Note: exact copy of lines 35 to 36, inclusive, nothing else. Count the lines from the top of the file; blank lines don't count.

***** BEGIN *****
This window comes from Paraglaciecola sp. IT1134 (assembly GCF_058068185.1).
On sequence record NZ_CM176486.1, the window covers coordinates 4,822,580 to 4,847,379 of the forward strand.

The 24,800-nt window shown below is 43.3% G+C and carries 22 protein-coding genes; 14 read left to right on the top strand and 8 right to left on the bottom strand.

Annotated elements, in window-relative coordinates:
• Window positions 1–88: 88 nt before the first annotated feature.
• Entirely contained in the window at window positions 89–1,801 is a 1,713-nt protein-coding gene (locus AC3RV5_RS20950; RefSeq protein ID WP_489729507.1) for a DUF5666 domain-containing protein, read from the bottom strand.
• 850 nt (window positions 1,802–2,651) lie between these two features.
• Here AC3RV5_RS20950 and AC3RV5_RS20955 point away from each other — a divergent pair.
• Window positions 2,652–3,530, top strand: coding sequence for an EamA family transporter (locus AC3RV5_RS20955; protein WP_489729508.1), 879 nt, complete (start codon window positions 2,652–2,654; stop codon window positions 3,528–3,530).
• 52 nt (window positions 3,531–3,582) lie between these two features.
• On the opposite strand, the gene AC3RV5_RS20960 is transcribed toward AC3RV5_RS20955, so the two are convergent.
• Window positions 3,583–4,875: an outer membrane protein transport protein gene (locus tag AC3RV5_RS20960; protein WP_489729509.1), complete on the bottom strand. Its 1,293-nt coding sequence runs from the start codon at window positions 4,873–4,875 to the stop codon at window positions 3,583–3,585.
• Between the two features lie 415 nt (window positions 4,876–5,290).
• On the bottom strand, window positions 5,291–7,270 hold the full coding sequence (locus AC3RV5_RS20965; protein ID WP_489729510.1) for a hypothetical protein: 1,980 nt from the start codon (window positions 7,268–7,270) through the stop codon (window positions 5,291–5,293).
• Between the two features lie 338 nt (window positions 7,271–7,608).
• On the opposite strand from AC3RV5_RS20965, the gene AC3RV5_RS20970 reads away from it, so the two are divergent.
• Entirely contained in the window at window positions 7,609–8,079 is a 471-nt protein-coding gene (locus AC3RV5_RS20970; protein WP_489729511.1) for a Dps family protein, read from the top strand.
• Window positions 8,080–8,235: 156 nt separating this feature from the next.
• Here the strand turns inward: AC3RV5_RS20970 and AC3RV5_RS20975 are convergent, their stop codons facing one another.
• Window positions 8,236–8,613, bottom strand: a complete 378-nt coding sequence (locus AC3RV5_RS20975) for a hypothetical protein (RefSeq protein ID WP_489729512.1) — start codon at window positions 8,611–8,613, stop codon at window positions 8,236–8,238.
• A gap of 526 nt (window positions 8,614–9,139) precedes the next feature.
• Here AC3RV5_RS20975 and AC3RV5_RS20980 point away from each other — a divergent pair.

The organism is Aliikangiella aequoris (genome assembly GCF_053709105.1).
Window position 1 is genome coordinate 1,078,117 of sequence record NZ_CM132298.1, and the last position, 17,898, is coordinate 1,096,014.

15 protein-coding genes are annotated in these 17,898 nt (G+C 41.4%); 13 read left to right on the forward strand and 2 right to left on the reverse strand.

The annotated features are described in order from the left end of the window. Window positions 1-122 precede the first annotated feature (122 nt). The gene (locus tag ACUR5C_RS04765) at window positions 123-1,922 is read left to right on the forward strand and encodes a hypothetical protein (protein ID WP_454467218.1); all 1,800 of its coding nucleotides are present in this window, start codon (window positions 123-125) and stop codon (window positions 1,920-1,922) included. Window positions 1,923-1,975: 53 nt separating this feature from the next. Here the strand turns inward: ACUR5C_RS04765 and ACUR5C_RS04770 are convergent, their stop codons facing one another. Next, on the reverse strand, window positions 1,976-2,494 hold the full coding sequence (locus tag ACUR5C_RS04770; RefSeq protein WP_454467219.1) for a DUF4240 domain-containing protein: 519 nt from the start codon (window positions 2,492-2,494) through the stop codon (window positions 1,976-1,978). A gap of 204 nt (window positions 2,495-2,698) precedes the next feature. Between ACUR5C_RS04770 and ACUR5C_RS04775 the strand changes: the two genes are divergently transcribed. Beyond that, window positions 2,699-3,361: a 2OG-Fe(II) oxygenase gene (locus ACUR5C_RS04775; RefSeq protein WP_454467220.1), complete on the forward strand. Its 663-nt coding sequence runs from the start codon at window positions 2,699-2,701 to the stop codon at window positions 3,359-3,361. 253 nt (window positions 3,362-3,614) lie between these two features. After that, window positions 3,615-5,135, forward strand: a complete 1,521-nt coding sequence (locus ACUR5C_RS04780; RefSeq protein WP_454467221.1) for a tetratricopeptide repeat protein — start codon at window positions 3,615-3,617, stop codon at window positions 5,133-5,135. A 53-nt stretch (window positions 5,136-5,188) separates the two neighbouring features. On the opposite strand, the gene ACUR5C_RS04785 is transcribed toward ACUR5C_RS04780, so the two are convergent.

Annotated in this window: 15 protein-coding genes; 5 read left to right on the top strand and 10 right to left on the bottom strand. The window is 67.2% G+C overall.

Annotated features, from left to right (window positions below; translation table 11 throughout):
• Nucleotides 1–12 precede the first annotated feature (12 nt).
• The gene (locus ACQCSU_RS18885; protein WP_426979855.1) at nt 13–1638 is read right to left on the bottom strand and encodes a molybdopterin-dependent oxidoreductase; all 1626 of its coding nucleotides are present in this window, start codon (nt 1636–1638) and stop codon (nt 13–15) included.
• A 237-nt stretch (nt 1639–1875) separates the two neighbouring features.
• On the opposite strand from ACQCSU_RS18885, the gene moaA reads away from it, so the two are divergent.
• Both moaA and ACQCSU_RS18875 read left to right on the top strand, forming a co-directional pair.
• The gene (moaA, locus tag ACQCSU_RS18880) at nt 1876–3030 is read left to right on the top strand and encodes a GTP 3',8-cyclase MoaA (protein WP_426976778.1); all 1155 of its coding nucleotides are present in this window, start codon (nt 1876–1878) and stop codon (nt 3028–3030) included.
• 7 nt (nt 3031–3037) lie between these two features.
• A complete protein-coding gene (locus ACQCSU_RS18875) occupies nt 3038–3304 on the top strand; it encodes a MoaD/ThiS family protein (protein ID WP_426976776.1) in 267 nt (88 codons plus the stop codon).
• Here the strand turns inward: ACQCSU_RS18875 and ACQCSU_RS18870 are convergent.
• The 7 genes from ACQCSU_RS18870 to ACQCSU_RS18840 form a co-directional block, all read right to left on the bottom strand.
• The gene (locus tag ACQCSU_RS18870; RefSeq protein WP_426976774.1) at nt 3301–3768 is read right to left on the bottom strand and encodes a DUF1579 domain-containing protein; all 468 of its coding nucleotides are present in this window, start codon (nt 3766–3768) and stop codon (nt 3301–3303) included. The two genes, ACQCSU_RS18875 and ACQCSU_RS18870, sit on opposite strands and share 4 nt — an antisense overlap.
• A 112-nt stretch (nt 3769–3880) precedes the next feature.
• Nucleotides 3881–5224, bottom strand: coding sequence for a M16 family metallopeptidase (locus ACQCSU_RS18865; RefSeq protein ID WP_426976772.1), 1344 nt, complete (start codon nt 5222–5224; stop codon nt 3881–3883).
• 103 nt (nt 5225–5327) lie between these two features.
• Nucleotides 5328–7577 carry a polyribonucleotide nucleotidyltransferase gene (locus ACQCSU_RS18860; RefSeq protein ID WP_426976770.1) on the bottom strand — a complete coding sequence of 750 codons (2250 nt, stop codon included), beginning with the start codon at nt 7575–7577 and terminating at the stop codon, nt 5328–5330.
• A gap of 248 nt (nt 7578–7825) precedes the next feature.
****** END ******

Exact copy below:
• 7 nt (nt 3031–3037) lie between these two features.
• A complete protein-coding gene (locus ACQCSU_RS18875) occupies nt 3038–3304 on the top strand; it encodes a MoaD/ThiS family protein (protein ID WP_426976776.1) in 267 nt (88 codons plus the stop codon).